The Bill is expected to take several months to complete its passage through Parliament. You can monitor its progress here. Following Royal Assent, there will then need to be secondary legislation made to bring some elements of the Bill and the wider regime into effect.
Whilst the Bill sets out of the core structure of the new regime, much of the detail of how it will work (for example the transparency platform) will be specified in this secondary legislation and in guidance that will be updated on as the Bill progresses through Parliament. Further stakeholder consultation on the detail of some of the proposals to be included in secondary legislation is anticipated and the BSA will engage accordingly.
A reminder that the Government has also created a dedicated Transforming Public Procurement page on Government's gov.uk website here, which is where future key documents will be uploaded.
Yesterday's Queen’s Speech confirmed that the Bill will extend and apply to England, Wales and Northern Ireland, but the Scottish Government will not implement these reforms for devolved bodies in Scotland.
Cabinet Office have provided the following summary of the Bill.
The Bill will replace the current EU regime for public procurement by:
- Creating a simpler and more flexible commercial system that better meets the UK’s needs while remaining compliant with our international obligations.
- Opening up public procurement to new entrants, such as small businesses and social enterprises, so that they can compete for and win more public contracts.
- Embedding transparency throughout the commercial lifecycle so that the spending of taxpayers’ money can be properly scrutinised.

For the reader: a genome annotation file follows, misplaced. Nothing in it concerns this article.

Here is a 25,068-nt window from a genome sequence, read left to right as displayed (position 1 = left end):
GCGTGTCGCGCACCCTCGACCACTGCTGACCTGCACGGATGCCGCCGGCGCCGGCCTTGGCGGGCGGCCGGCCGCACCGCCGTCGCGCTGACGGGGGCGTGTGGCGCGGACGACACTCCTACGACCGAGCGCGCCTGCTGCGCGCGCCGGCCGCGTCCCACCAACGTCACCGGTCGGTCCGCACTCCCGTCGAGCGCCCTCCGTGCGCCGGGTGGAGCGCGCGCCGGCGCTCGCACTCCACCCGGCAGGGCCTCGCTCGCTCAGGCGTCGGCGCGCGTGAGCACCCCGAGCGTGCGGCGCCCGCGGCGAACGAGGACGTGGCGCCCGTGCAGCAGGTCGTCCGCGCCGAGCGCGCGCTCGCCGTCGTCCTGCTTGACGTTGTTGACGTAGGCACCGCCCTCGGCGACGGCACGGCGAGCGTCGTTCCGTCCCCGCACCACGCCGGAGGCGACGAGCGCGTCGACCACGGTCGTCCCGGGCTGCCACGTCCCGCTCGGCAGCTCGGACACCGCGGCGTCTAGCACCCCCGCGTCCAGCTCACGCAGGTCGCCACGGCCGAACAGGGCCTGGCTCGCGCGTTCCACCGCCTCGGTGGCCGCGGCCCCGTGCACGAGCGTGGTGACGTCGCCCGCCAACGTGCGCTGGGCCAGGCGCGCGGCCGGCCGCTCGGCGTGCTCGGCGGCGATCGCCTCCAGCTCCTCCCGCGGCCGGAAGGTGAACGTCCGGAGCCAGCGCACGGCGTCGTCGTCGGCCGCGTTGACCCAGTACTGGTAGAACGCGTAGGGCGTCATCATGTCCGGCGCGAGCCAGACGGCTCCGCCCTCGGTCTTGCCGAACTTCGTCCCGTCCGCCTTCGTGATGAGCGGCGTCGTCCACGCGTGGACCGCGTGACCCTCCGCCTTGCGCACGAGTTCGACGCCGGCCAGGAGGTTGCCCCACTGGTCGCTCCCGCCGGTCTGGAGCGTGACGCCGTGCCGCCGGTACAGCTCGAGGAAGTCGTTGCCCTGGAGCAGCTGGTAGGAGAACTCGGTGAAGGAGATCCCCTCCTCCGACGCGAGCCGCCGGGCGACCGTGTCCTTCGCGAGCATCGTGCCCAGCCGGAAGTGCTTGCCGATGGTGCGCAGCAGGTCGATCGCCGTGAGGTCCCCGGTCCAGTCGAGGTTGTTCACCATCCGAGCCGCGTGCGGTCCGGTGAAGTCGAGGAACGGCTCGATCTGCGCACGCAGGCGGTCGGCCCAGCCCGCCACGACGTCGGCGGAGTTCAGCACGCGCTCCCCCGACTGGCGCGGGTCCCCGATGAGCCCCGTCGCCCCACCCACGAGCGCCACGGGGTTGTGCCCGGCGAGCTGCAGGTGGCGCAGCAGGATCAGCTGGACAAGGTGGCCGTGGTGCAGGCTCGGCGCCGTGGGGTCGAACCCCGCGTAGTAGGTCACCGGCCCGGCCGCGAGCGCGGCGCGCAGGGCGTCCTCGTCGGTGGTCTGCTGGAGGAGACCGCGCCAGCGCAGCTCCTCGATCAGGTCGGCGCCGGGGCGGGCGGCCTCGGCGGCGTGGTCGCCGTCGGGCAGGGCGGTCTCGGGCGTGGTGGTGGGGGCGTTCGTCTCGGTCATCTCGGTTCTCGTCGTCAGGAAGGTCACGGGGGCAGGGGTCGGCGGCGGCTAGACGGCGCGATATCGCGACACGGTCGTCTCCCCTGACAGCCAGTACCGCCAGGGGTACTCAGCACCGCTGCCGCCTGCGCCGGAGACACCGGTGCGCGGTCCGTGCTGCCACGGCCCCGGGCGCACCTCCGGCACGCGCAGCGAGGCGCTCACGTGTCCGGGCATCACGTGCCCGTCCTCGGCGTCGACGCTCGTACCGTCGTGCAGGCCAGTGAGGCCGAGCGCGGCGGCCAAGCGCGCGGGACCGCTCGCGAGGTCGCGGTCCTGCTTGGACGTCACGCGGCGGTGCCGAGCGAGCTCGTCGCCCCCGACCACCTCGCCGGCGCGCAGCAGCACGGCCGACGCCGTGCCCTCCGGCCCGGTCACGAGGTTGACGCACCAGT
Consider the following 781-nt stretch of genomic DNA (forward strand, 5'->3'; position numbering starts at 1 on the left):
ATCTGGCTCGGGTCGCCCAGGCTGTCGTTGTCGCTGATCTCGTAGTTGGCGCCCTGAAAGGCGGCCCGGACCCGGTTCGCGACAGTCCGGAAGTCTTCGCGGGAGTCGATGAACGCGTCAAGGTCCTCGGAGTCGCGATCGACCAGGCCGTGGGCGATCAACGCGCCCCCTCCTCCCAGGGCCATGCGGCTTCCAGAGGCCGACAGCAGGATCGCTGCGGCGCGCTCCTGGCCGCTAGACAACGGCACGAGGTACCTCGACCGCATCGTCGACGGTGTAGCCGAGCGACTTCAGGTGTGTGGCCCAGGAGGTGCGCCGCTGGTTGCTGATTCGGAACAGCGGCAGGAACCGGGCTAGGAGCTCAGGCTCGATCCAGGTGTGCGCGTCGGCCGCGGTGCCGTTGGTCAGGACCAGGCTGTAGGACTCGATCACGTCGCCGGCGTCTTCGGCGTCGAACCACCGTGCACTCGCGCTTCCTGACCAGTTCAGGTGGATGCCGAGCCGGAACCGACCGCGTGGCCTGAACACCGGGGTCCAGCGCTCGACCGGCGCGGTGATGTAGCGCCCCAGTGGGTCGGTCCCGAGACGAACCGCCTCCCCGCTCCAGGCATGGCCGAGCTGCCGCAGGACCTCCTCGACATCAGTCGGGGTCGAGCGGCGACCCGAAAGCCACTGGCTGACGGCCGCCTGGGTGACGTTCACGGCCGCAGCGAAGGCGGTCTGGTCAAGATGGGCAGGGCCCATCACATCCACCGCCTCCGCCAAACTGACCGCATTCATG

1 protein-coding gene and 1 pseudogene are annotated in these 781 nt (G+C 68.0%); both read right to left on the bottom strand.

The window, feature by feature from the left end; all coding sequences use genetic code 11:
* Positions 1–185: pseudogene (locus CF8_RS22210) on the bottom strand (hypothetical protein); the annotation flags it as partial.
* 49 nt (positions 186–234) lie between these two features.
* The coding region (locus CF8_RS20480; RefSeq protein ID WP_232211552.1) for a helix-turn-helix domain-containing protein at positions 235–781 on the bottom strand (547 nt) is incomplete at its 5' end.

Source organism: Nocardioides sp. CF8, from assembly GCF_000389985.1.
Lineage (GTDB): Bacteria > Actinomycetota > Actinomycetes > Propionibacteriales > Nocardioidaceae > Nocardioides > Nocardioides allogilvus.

The Bill will create a single digital platform for suppliers to register their details that can be used for all bids, while a single central transparency platform will allow suppliers to see all opportunities in once place. This is also intended to strengthen the new Procurement Review Unit’s ability to investigate concerns around both awards and transparency.
Buyers will be able to reserve competitions for contracts below a certain threshold for UK suppliers, SMEs and social enterprises. The Bill will also require buyers to take account of national strategic priorities such as job creation potential, improving supplier resilience and tackling climate change.
The Bill introduces a new exclusions framework that will make it easier to exclude suppliers who have underperformed on other contracts. It will also create a new ‘debarment register’, accessible to all public sector organisations, which will list companies who should be excluded from contracts.
Notices will be mandated for direct awards and publication requirements extended from planning to termination, including contract performance. A new competition process is also being introduced for emergency buying, reducing the reliance on direct awards while retaining the ability to act at pace in times of crisis.